During the training for D-Day, one historian recounts that 5,440 died in live fire drills, amphibious landing exercises and flight training compared with around 4,414 who actually died at Normandy. The question we’ll never know the answer to is whether those 5,440 deaths affected the number of those who died in the invasion. Did they die in vain? Were their deaths critical in making adjustments so the death toll in the invasion was lower than it would have been? There’s no way to know.
But . . . General Eisenhower had to make the call that killing men in training was a necessary trade-off. One who might have disagreed was General Patton who famously said “A good plan violently executed now is better than a perfect plan executed next week.”
It should come as no surprise that the ethics of pandemics has been widely considered. Let’s have a look a bit from the CDC
The Ethics Subcommittee of the Advisory Committee to the Director for Centers for Disease Control and Prevention published a report addressing ethical issues in pandemic influenza, including the rationing of scarce resources. It advocates for an ethical justification of rationing based on balancing the goal of providing the greatest good for the greatest number with considerations of justice (in particular, issues of equity and fairness), respect for persons and non-maleficence. The report specifically rejects distribution based on first-come, first-served, arguing that it is not truly a fair procedure. In addition, although the report advocates for prioritizing workers key to maintaining the societal and healthcare infrastructure, it rejects prioritization of groups based on other social factors (e.g., race or ethnicity). The guidance does not include age in its list of examples of discriminatory social categories.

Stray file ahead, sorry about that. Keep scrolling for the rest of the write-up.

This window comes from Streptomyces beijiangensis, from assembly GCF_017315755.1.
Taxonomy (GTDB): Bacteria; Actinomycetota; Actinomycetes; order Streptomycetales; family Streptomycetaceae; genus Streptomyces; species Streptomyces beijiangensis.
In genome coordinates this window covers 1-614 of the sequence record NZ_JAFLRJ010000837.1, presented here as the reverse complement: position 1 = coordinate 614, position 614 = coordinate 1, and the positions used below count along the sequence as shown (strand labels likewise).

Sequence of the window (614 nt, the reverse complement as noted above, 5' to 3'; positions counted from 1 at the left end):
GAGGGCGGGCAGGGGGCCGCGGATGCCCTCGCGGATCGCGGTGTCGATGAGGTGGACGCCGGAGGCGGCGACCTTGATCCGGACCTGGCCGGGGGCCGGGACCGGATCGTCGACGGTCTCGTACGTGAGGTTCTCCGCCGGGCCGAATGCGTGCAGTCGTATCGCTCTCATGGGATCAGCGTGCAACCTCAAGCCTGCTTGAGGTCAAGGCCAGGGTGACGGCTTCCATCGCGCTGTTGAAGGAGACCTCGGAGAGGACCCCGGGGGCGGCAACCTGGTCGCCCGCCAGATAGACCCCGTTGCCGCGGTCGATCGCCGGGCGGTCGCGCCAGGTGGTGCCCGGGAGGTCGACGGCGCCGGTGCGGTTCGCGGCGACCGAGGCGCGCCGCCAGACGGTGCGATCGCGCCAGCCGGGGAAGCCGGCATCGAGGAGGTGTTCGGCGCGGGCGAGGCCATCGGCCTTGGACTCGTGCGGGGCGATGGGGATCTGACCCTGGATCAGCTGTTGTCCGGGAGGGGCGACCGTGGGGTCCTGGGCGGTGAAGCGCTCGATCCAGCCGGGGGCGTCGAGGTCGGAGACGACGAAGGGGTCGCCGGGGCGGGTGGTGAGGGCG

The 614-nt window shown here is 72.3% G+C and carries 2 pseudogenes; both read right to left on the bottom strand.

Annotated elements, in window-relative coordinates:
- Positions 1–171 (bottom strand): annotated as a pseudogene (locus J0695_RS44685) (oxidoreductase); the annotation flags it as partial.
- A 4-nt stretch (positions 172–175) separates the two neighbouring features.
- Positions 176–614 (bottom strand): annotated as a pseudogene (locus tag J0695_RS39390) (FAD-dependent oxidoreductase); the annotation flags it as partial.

What strikes me is the lack of “what’s the best thing for the country?” and I’m pretty sure that’s what President Trump is wrestling with right now.
If I were him, I’d be asking simple questions like “if we lost 50% of the people over 60 to this virus, what would that do to the economy?” One potential reality is that Medicare and Social Security payments would drop dramatically. The death of someone who is 65 years old probably has a better financial impact on the country due to the likely elimination of 20 or so years of Medicare and Social Security payments.
It’s pretty horrible to contemplate which is why “balancing the goal of providing the greatest good for the greatest number with considerations of justice” sounds so much better but provides absolutely nothing that’s actionable. In addition, one person’s greater good is another person’s evil which is what lies at the heart of all of this.
Is the economy the right measure for deciding who lives and who dies in a pandemic? Not entirely but it is a measure that must be strongly considered. It is certainly, in my view, not ethical to save everyone we can save by all means and resources necessary if it puts us back into the Dark Ages.
When the President tweeted:
WE CANNOT LET THE CURE BE WORSE THAN THE PROBLEM ITSELF. AT THE END OF THE 15 DAY PERIOD, WE WILL MAKE A DECISION AS TO WHICH WAY WE WANT TO GO!
— Donald J. Trump (@realDonaldTrump) March 23, 2020
he was no doubt wrestling with this exact ethical situation. If I were to guess, based on everything I’ve seen so far, after all the deep thinking that’s gone on relating to ethics and pandemics since the H1N1 pandemic, I suspect the totality of advice he’s getting is “we dunno.” The good news is that we have a president who will make a decisive decision and that will be good enough for me.